Snowmobile Rescue Season in West Yellowstone 

 On December 29, 2015, at 2:34 p.m., the Hebgen Basin Fire Department received a walk-up report of a snowmobile crash with injuries on the Two Top trail. A 911 call from an individual still on scene of the crash provided GPS coordinates for the Rescue Team. The crash location was approximately ½ mile west of West Yellowstone.
The injured snowmobiler, a 31 year old female from Brooten Minnesota, suffered an upper leg injury when the snowmobile she was riding left the trail and struck a tree.  Personnel from the Sheriff’s Office, the West Yellowstone Division of Gallatin County Search and Rescue, and Hebgen Basin Fire Department responded to assist with the rescue.  Rescuers responded on snowmobiles to the GPS coordinates retrieved from the 911 call. They located the snowmobiler who was complaining of sever upper leg/hip pain and quickly packaged her onto a rescue sled. Rescuers then transported her to West Yellowstone where a Hebgen Basin Fire Department Ambulance was waiting to transport her to Bozeman Deaconess Hospital.

Sheriff Gootkin would like to remind snowmobilers that it’s important to know your equipment and ride within your ability. Beginners should stick to groomed trails only and drive during the day. Travel at safe speeds, especially on unfamiliar terrain where unseen hazards may be present. 

Close Call on Cold Day

 
(West Yellowstone, Mont. )

On December 27, 2014, at 4:55 p.m., the West Yellowstone Police Department Dispatch received a 911 call from a snowmobiler who was stuck in the deep powder near the cabin creek divide, approximately 14 miles northwest of West Yellowstone. The snowmobiler, a 45 year old male from Steamboat Springs Colorado, reported that he had gotten stuck after breaking a drive belt. While speaking with a deputy, he also reported that only he had minimal survival gear with him.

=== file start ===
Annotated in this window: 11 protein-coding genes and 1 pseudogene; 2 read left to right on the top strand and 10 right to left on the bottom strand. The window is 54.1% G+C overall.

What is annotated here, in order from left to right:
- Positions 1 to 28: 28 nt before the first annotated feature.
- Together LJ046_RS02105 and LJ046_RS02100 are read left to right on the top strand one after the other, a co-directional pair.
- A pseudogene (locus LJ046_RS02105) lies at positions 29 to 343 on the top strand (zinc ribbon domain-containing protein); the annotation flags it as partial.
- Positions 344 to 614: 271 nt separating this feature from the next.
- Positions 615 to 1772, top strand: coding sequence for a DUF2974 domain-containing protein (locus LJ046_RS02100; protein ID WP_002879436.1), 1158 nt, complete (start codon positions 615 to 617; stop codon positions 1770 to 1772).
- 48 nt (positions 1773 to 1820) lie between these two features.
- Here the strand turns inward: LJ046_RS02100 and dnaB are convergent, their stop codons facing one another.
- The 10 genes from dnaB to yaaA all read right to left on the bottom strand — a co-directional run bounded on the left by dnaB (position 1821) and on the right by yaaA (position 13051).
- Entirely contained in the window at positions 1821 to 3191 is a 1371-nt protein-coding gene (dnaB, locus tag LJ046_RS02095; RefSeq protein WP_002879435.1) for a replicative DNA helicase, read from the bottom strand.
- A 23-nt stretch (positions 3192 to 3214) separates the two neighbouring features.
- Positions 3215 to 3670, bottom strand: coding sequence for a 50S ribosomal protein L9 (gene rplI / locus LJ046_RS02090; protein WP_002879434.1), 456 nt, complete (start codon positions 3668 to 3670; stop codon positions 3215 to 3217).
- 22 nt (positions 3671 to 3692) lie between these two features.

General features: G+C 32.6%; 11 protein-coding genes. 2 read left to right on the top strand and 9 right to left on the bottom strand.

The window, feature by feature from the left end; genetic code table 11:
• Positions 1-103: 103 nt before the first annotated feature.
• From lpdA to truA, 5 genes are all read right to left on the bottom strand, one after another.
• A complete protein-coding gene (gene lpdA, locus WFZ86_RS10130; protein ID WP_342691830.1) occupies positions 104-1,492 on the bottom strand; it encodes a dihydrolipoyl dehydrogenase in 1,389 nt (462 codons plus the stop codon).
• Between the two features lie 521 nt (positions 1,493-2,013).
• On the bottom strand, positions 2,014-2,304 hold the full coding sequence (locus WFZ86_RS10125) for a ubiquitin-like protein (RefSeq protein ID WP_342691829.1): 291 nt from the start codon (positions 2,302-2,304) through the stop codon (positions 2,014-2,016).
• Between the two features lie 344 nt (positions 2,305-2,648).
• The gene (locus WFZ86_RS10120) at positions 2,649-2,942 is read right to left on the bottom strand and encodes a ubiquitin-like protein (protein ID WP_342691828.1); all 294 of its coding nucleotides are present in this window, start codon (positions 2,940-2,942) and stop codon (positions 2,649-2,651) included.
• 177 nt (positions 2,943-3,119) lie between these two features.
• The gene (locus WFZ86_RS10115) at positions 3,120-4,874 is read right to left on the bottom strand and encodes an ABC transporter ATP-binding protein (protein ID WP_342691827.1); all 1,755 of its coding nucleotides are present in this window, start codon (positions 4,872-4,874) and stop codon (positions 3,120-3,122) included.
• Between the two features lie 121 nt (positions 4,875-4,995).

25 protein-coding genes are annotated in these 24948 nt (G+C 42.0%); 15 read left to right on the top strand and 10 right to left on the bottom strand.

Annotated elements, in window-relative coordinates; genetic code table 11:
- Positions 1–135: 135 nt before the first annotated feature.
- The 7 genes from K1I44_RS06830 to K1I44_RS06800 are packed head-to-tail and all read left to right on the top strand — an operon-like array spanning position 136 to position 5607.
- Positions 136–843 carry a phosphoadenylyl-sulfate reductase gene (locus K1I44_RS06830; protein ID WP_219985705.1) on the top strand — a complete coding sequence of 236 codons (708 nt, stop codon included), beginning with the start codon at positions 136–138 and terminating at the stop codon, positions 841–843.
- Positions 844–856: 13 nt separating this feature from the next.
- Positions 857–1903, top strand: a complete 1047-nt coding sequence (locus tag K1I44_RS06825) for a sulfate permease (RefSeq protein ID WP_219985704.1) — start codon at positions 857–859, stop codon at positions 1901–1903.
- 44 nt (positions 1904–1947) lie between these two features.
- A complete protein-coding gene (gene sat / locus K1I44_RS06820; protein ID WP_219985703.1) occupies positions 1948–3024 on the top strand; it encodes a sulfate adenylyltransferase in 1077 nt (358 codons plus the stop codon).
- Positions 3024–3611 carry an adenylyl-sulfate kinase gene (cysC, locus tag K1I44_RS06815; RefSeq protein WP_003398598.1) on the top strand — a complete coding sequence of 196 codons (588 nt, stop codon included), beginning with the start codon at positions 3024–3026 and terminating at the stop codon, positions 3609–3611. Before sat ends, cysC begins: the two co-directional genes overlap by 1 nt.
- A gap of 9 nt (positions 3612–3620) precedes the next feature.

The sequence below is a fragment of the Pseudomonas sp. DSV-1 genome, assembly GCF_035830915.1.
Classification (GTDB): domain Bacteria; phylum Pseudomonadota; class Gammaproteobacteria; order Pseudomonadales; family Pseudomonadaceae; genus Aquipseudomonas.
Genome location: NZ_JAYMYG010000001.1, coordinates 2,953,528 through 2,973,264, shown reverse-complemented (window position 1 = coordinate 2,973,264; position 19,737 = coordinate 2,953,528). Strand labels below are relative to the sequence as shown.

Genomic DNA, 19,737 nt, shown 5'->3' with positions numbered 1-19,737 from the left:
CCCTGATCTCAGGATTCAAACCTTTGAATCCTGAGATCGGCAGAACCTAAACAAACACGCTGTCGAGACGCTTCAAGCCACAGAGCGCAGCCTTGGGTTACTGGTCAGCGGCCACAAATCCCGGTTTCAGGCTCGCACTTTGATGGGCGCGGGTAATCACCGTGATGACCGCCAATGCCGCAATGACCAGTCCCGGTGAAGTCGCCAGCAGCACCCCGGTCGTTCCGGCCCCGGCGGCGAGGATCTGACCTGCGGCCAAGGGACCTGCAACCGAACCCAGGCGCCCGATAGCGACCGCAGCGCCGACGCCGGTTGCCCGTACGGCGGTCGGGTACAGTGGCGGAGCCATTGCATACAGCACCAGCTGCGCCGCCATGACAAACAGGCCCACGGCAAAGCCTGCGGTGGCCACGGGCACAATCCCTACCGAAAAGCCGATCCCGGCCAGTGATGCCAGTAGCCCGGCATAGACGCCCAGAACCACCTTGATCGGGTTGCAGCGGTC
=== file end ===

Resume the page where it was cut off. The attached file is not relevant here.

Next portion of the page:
Personnel from the Gallatin County Sheriffs Office, the West Yellowstone Division of Gallatin County Search and Rescue, and Forest Service responded to assist with the rescue.  

With temperatures hovering below zero and darkness closing in quickly, rescuers responded on snowmobiles to the GPS coordinates retrieved from the 911 call. They located the snowmobiler who was able to get a fire going to ward off the frigid temperatures. Rescuers were able to quickly extract the man’s snowmobile and escort him back to his vehicle. 

Gallatin County Sheriff’s Office would like to remind snowmobilers that it is strongly recommended to never snowmobile alone. If you do choose to ride alone, be doubly certain you have your tool kit, safety equipment and survival gear with you. It is also recommended that you have your cell phone fully charged and keep it someplace warm to avoid excessive battery drain. In this case, the GPS coordinates were invaluable at quickly locating the stranded snowmobiler.

Lots of Snow is Good and Bad for Snowmobiling

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(West Yellowstone, Mont.)

On December 21, 2015, at approximately 2:13 p.m., the Gallatin County Sheriff’s Office received a report of three snowmobilers from North Dakota that had become separated from their group of five. The three snowmobilers reported that while riding out of Teepee Creek, North of West Yellowstone, when they had become disoriented and were unable to locate the trail. They also reported being stuck in a canyon and were unable to return the way they had come.